Of the Father’s Love Begotten

This week we turn to another ancient and beautiful Christmas Carol, Of The Father’s Love Begotten. By ancient I mean roughly 1600 years old. The website, oldest.org, list it as the second oldest, with St. Hilary of Poitiers’, “Jesus, Light of All the Nations,” being the only older preserved Christmas hymn.

“Of the Father’s Love,” or as originally titled in the Latin, Corde Natus Ex Parentis, was written by Aurelius Clemens Prudentius, who lived from 348-413, in the Roman territory of Tarraconensis, which would be modern day Northern Spain. Prudentius was lawyer and judge, serving under the Christian Emperor Theodosius. But for the last 10 years of his life, seeing that a life in court had left him empty, he turned to writing poetry and hymns foe the church.

Kevin DeYoung, on the Gospel Coalition website writes, Prudentius’ “poetry was treasured throughout the Middle Ages. His collection of twelve long poems (Cathemerinon), one for each hour of the day, became the foundation for several of the office hymns of the church. But without a doubt, Prudentius’ best known hymn today is Corde Natus Ex Parentis–Of the Father’s Love Begotten.”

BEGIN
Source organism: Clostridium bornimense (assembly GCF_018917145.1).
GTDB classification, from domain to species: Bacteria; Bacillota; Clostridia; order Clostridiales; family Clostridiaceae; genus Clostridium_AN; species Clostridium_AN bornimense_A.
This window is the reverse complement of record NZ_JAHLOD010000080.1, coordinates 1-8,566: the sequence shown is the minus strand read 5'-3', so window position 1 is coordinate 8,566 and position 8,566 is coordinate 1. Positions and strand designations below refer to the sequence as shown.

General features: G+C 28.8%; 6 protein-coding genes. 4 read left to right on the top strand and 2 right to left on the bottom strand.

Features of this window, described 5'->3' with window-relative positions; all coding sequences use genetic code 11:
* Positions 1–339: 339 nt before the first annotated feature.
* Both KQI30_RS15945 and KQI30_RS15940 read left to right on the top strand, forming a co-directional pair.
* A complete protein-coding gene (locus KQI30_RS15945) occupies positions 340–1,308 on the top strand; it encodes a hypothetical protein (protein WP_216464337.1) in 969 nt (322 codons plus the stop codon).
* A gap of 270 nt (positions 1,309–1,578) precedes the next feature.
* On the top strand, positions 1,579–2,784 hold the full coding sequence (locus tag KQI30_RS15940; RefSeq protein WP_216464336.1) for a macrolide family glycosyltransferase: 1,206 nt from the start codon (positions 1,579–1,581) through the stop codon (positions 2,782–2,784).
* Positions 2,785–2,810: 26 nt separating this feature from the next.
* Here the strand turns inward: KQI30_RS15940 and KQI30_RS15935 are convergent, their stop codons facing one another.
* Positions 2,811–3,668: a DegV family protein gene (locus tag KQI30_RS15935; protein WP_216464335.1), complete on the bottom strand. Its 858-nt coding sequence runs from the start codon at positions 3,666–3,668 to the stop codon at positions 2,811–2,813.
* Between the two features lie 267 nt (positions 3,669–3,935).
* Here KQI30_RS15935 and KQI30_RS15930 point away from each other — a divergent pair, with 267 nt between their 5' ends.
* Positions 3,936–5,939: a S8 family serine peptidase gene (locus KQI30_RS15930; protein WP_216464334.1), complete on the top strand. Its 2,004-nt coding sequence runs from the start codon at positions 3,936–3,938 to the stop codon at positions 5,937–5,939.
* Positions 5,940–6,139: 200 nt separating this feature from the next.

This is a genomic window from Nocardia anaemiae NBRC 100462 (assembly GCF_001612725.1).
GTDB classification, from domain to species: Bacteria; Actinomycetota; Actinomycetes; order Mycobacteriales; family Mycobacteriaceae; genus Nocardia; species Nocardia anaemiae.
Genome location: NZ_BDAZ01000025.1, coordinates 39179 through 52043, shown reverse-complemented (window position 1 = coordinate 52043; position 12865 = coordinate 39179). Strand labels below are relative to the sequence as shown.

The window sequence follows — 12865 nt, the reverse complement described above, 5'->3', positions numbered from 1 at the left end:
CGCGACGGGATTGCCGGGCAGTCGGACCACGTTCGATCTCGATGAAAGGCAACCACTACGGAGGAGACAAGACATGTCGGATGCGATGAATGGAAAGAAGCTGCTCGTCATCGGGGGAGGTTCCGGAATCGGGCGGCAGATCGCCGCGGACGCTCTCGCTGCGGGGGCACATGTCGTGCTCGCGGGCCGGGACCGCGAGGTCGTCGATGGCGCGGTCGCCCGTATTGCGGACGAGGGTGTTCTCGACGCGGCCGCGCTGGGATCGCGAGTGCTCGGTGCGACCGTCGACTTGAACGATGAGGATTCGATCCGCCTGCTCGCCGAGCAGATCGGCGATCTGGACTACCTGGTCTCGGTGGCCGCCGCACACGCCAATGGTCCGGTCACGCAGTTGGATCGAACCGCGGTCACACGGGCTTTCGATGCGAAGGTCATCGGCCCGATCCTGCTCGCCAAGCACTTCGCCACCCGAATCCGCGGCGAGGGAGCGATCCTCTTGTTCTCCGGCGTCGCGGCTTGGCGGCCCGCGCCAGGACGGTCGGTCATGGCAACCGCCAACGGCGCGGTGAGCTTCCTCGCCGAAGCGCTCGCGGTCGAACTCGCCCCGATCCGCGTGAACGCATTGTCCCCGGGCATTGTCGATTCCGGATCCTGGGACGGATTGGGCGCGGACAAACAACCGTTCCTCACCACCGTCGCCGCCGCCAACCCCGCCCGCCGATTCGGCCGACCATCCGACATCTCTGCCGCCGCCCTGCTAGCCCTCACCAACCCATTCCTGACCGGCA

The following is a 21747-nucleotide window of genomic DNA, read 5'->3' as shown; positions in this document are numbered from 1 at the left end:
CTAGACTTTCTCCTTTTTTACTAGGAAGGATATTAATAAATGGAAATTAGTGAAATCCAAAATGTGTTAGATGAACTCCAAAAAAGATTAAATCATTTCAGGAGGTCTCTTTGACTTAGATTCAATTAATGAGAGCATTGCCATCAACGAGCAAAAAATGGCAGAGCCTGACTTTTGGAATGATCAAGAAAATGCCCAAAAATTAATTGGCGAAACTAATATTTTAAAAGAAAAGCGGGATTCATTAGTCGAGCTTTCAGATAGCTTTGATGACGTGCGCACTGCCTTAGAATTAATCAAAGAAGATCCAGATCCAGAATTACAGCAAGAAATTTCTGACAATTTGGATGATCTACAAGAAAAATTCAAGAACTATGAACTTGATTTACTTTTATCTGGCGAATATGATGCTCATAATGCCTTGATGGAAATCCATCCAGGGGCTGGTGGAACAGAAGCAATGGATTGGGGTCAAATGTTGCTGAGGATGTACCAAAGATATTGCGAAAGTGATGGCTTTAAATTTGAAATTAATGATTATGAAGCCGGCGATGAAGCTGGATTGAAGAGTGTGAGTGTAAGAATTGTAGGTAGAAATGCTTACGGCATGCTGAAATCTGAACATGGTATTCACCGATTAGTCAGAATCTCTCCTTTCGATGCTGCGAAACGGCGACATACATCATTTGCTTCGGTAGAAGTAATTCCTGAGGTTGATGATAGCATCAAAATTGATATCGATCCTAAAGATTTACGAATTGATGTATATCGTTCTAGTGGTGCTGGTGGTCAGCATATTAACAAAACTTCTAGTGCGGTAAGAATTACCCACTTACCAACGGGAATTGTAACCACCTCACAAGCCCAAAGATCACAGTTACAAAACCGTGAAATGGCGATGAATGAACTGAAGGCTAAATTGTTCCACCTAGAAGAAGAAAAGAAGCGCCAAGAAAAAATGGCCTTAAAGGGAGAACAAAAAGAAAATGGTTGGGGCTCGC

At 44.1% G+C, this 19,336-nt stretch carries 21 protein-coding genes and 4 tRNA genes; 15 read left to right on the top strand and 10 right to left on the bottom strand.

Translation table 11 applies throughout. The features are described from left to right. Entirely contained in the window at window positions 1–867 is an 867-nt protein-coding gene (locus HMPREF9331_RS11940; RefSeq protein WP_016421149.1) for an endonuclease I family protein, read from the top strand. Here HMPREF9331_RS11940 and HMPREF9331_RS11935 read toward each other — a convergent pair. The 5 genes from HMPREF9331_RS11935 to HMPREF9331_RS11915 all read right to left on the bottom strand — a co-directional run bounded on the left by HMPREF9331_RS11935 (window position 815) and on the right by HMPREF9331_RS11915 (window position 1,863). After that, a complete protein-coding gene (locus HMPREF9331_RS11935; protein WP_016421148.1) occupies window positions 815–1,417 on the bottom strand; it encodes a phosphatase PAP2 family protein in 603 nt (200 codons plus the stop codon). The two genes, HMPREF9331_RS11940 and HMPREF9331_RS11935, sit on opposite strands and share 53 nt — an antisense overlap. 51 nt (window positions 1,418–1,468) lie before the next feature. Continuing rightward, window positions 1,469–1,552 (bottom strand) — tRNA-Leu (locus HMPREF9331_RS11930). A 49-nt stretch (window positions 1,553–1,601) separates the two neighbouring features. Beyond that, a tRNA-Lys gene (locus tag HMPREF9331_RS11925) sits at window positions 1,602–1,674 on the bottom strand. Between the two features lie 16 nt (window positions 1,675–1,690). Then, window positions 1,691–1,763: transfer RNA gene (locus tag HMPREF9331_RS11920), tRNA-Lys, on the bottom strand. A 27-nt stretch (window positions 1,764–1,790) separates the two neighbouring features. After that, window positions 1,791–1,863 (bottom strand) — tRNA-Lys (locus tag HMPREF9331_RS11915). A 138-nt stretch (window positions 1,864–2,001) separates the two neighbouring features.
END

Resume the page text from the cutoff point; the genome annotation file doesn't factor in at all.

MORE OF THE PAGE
The hymn as we have it today was adapted by John Mason Neale and Henry Baker in the 1850s. It is set to a plainsong tune called Divinum Mysterium, which our Church hymnal says is from the 13th century, though some sources say it could date as far back as the 10th century. As such an old hymn, it gives us a glimpse of the style of church music of the day. The hymn has the feel and tone of the melodic chanting of the church, gently moving up and down the scale, almost musically conveying the message of the incarnation that they words of the hymn teach.

And it is in the words that we find the strength of the hymn. Written at a time when the church was working to dispute the Arian Controversy, a teaching that denied the deity of Jesus, this hymn lays the mystery of the incarnation out before us, and calls us to the joy of faith in Christ the Lord.